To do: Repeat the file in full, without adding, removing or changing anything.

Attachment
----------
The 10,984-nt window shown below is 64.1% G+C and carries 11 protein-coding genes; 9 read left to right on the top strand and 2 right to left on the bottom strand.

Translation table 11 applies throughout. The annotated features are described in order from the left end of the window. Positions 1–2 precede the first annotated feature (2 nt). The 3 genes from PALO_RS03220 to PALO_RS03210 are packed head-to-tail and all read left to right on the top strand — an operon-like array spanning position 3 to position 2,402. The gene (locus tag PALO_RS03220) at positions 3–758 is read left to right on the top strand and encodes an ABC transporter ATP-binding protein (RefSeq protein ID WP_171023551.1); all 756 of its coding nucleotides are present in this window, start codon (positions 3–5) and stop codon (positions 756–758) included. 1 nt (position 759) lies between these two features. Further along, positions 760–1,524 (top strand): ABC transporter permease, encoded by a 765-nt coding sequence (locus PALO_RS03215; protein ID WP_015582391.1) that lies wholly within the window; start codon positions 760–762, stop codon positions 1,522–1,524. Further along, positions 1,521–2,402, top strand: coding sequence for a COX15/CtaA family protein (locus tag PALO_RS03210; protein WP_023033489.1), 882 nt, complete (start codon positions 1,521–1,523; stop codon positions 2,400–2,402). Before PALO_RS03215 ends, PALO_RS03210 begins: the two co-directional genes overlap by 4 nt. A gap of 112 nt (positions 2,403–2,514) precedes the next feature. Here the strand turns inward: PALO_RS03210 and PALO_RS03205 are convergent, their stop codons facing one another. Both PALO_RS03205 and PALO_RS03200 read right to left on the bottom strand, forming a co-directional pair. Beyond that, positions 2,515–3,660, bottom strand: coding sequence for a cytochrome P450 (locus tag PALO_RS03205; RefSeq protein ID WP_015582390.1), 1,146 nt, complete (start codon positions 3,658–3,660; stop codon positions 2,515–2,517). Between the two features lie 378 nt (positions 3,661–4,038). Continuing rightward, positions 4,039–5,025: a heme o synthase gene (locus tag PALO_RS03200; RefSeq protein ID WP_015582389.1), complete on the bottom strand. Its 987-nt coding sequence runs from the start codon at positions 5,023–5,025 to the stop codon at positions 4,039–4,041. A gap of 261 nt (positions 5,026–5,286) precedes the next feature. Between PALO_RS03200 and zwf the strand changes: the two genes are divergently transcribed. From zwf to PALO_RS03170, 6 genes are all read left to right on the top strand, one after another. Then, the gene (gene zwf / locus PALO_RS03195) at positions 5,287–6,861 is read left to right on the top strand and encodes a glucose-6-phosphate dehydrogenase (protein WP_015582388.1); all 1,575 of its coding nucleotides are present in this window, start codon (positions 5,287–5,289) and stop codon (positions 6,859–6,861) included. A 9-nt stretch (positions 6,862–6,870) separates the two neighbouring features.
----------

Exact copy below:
The 10,984-nt window shown below is 64.1% G+C and carries 11 protein-coding genes; 9 read left to right on the top strand and 2 right to left on the bottom strand.

Translation table 11 applies throughout. The annotated features are described in order from the left end of the window. Positions 1–2 precede the first annotated feature (2 nt). The 3 genes from PALO_RS03220 to PALO_RS03210 are packed head-to-tail and all read left to right on the top strand — an operon-like array spanning position 3 to position 2,402. The gene (locus tag PALO_RS03220) at positions 3–758 is read left to right on the top strand and encodes an ABC transporter ATP-binding protein (RefSeq protein ID WP_171023551.1); all 756 of its coding nucleotides are present in this window, start codon (positions 3–5) and stop codon (positions 756–758) included. 1 nt (position 759) lies between these two features. Further along, positions 760–1,524 (top strand): ABC transporter permease, encoded by a 765-nt coding sequence (locus PALO_RS03215; protein ID WP_015582391.1) that lies wholly within the window; start codon positions 760–762, stop codon positions 1,522–1,524. Further along, positions 1,521–2,402, top strand: coding sequence for a COX15/CtaA family protein (locus tag PALO_RS03210; protein WP_023033489.1), 882 nt, complete (start codon positions 1,521–1,523; stop codon positions 2,400–2,402). Before PALO_RS03215 ends, PALO_RS03210 begins: the two co-directional genes overlap by 4 nt. A gap of 112 nt (positions 2,403–2,514) precedes the next feature. Here the strand turns inward: PALO_RS03210 and PALO_RS03205 are convergent, their stop codons facing one another. Both PALO_RS03205 and PALO_RS03200 read right to left on the bottom strand, forming a co-directional pair. Beyond that, positions 2,515–3,660, bottom strand: coding sequence for a cytochrome P450 (locus tag PALO_RS03205; RefSeq protein ID WP_015582390.1), 1,146 nt, complete (start codon positions 3,658–3,660; stop codon positions 2,515–2,517). Between the two features lie 378 nt (positions 3,661–4,038). Continuing rightward, positions 4,039–5,025: a heme o synthase gene (locus tag PALO_RS03200; RefSeq protein ID WP_015582389.1), complete on the bottom strand. Its 987-nt coding sequence runs from the start codon at positions 5,023–5,025 to the stop codon at positions 4,039–4,041. A gap of 261 nt (positions 5,026–5,286) precedes the next feature. Between PALO_RS03200 and zwf the strand changes: the two genes are divergently transcribed. From zwf to PALO_RS03170, 6 genes are all read left to right on the top strand, one after another. Then, the gene (gene zwf / locus PALO_RS03195) at positions 5,287–6,861 is read left to right on the top strand and encodes a glucose-6-phosphate dehydrogenase (protein WP_015582388.1); all 1,575 of its coding nucleotides are present in this window, start codon (positions 5,287–5,289) and stop codon (positions 6,859–6,861) included. A 9-nt stretch (positions 6,862–6,870) separates the two neighbouring features.